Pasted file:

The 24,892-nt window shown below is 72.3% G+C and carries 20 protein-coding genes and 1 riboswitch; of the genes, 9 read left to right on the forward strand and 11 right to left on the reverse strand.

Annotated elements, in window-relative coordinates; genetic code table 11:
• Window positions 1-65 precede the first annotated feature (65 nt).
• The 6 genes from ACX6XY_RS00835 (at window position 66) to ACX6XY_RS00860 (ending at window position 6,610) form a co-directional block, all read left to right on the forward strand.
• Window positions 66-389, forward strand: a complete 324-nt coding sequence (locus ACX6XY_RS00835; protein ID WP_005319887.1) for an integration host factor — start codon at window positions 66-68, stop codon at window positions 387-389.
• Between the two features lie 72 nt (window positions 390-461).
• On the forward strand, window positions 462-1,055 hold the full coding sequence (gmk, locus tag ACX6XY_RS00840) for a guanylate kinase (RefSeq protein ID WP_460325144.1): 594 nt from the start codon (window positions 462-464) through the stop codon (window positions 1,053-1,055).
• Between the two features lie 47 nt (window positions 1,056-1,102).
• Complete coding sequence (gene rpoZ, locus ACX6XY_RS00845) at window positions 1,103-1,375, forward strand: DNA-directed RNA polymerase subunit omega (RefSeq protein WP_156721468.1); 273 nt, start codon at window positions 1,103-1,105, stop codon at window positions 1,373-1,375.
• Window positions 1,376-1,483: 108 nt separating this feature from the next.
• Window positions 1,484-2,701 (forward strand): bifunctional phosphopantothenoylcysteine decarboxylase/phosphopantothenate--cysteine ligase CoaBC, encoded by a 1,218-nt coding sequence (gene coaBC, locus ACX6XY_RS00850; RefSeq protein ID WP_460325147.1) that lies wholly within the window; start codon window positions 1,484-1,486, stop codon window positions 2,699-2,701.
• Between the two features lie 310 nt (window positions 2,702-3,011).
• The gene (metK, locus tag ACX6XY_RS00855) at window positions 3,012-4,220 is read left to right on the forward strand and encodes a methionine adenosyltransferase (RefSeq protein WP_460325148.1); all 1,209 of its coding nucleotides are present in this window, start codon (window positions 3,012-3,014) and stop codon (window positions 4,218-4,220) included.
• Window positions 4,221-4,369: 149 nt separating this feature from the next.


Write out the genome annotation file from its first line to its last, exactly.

The 24,892-nt window shown below is 72.3% G+C and carries 20 protein-coding genes and 1 riboswitch; of the genes, 9 read left to right on the forward strand and 11 right to left on the reverse strand.

Annotated elements, in window-relative coordinates; genetic code table 11:
• Window positions 1-65 precede the first annotated feature (65 nt).
• The 6 genes from ACX6XY_RS00835 (at window position 66) to ACX6XY_RS00860 (ending at window position 6,610) form a co-directional block, all read left to right on the forward strand.
• Window positions 66-389, forward strand: a complete 324-nt coding sequence (locus ACX6XY_RS00835; protein ID WP_005319887.1) for an integration host factor — start codon at window positions 66-68, stop codon at window positions 387-389.
• Between the two features lie 72 nt (window positions 390-461).
• On the forward strand, window positions 462-1,055 hold the full coding sequence (gmk, locus tag ACX6XY_RS00840) for a guanylate kinase (RefSeq protein ID WP_460325144.1): 594 nt from the start codon (window positions 462-464) through the stop codon (window positions 1,053-1,055).
• Between the two features lie 47 nt (window positions 1,056-1,102).
• Complete coding sequence (gene rpoZ, locus ACX6XY_RS00845) at window positions 1,103-1,375, forward strand: DNA-directed RNA polymerase subunit omega (RefSeq protein WP_156721468.1); 273 nt, start codon at window positions 1,103-1,105, stop codon at window positions 1,373-1,375.
• Window positions 1,376-1,483: 108 nt separating this feature from the next.
• Window positions 1,484-2,701 (forward strand): bifunctional phosphopantothenoylcysteine decarboxylase/phosphopantothenate--cysteine ligase CoaBC, encoded by a 1,218-nt coding sequence (gene coaBC, locus ACX6XY_RS00850; RefSeq protein ID WP_460325147.1) that lies wholly within the window; start codon window positions 1,484-1,486, stop codon window positions 2,699-2,701.
• Between the two features lie 310 nt (window positions 2,702-3,011).
• The gene (metK, locus tag ACX6XY_RS00855) at window positions 3,012-4,220 is read left to right on the forward strand and encodes a methionine adenosyltransferase (RefSeq protein WP_460325148.1); all 1,209 of its coding nucleotides are present in this window, start codon (window positions 3,012-3,014) and stop codon (window positions 4,218-4,220) included.
• Window positions 4,221-4,369: 149 nt separating this feature from the next.